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Davide M. Croci, Brandon Sherrod, Mohammed Ali Alvi, Praveen V. Mummaneni, Andrew K. Chan, Mohamad Bydon, Steven D. Glassman, Kevin T. Foley, Eric A. Potts, Mark E. Shaffrey, Domagoj Coric, John J. Knightly, Paul Park, Michael Y. Wang, Kai-Ming Fu, Jonathan R. Slotkin, Anthony L. Asher, Khoi D. Than, Oren N. Gottfried, Christopher I. Shaffrey, Michael S. Virk, and Erica F. Bisson

OBJECTIVE

Cervical spondylotic myelopathy (CSM) is a common progressive spine disorder affecting predominantly middle-aged and elderly populations. With increasing life expectancy, the incidence of CSM is expected to rise further. The outcomes of elderly patients undergoing CSM surgery and especially their quality of life (QOL) postoperatively remain undetermined. This study retrospectively reviewed patients to identify baseline differences and validated postoperative patient-reported outcome (PRO) measures in elderly patients undergoing CSM surgery.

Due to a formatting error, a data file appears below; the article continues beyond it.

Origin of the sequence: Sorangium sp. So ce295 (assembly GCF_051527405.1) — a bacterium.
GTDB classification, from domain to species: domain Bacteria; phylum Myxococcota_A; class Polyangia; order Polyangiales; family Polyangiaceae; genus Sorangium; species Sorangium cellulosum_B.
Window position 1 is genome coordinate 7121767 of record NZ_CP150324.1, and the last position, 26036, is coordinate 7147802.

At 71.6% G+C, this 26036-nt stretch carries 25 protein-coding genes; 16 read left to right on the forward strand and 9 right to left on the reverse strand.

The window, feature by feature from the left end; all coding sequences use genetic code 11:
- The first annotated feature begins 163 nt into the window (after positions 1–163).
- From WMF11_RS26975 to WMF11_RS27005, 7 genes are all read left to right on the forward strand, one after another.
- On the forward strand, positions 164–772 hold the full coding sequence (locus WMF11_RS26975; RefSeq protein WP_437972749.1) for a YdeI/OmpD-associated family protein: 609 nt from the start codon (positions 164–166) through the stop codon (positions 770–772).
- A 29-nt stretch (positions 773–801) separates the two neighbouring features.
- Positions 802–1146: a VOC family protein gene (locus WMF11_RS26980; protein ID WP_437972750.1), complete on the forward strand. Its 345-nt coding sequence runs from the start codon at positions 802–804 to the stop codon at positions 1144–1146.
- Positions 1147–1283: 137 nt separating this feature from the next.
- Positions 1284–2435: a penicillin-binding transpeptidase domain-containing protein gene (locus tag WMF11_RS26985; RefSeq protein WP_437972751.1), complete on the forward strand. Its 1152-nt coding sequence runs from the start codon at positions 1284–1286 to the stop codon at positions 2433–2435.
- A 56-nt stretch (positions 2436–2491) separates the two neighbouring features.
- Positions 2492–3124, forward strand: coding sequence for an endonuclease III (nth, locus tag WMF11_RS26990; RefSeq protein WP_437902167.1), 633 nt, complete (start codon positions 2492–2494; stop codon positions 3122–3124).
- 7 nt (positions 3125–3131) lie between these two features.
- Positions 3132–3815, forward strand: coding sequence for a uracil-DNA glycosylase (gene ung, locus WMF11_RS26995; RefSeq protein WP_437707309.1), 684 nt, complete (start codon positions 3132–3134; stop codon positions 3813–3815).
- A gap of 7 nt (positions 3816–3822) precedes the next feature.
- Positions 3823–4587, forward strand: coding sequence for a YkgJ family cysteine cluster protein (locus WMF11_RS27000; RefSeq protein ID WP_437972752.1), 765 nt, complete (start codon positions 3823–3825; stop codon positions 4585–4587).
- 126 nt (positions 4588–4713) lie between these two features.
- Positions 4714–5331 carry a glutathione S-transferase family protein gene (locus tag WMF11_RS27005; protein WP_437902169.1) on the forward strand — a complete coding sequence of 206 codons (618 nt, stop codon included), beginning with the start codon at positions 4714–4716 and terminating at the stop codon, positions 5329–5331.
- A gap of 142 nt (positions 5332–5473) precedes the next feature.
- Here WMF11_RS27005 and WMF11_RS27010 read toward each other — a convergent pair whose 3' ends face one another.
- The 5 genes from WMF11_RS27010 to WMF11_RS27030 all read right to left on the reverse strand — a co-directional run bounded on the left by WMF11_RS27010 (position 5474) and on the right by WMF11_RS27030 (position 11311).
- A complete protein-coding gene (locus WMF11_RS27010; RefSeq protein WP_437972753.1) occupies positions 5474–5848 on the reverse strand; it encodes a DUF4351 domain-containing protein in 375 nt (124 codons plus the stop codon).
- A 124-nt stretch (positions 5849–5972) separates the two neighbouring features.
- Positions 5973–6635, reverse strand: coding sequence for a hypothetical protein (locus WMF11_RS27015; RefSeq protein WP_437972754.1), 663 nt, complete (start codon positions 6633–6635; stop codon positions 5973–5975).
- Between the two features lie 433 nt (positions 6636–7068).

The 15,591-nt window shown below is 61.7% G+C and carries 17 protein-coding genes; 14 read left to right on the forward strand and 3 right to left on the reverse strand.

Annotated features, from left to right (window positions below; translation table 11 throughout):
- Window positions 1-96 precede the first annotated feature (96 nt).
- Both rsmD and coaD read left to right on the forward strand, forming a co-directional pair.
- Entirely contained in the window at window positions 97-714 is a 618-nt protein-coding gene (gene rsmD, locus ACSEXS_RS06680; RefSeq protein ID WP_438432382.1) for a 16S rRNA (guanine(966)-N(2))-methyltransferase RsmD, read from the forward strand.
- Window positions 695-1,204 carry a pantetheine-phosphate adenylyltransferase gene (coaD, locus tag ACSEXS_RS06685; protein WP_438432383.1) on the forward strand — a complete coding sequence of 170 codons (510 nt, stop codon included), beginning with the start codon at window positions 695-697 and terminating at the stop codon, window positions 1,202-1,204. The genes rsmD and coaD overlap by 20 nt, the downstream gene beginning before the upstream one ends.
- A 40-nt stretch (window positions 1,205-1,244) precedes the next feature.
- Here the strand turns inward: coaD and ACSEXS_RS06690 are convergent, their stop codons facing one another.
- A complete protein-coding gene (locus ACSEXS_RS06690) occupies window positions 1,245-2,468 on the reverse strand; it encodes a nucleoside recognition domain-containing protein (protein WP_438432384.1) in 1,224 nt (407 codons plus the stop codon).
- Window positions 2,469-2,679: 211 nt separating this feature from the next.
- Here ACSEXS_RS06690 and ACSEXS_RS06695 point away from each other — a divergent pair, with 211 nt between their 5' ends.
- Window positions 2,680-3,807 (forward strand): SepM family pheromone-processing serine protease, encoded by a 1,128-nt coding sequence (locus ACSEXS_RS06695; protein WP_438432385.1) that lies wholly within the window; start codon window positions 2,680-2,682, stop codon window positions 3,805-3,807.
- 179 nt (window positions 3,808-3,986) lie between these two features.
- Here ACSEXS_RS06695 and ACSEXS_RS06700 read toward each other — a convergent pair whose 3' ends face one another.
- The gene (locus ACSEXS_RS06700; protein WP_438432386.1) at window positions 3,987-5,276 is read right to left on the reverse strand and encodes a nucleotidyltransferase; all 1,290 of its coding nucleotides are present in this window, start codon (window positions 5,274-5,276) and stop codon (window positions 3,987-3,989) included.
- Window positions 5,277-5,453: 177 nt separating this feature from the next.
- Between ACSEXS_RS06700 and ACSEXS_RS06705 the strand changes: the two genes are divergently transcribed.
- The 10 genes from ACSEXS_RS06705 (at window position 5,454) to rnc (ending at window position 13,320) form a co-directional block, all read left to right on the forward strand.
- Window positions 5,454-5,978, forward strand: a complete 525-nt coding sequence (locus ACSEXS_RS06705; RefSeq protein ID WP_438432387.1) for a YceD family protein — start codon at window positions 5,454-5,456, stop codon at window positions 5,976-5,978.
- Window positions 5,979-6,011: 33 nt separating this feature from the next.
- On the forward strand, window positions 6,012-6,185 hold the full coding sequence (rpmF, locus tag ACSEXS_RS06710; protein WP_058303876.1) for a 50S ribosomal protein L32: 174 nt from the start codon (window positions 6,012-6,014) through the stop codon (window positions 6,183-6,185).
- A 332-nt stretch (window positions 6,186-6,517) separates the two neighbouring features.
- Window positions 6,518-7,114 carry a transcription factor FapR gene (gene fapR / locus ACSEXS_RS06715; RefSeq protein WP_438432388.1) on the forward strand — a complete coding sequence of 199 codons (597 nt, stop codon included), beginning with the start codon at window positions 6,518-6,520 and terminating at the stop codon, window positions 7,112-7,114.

METHODS

The multi-institutional, neurosurgery-specific NeuroPoint Quality Outcomes Database was queried to identify CSM patients treated surgically at the 14 highest-volume sites from January 2016 to December 2018. Patients were divided into three groups: young (< 65 years), early elderly (65–74 years), and late elderly (≥ 75 years). Demographic and PRO measures (Neck Disability Index [NDI] score, modified Japanese Orthopaedic Association [mJOA] score, EQ-5D score, EQ-5D visual analog scale [VAS] score, arm pain VAS, and neck pain VAS) were compared among the groups at baseline and 3 and 12 months postoperatively.

RESULTS

A total of 1151 patients were identified: 691 patients (60%) in the young, 331 patients (28.7%) in the early elderly, and 129 patients (11.2%) in the late elderly groups. At baseline, younger patients presented with worse NDI scores (p < 0.001) and lower EQ-5D VAS (p = 0.004) and EQ-5D (p < 0.001) scores compared with early and late elderly patients. No differences among age groups were found in the mJOA score. An improvement of all QOL scores was noted in all age groups. On unadjusted analysis at 3 months, younger patients had greater improvement in arm pain VAS, NDI, and EQ-5D VAS compared with early and late elderly patients. At 12 months, the same changes were seen, but on adjusted analysis, there were no differences in PROs between the age groups.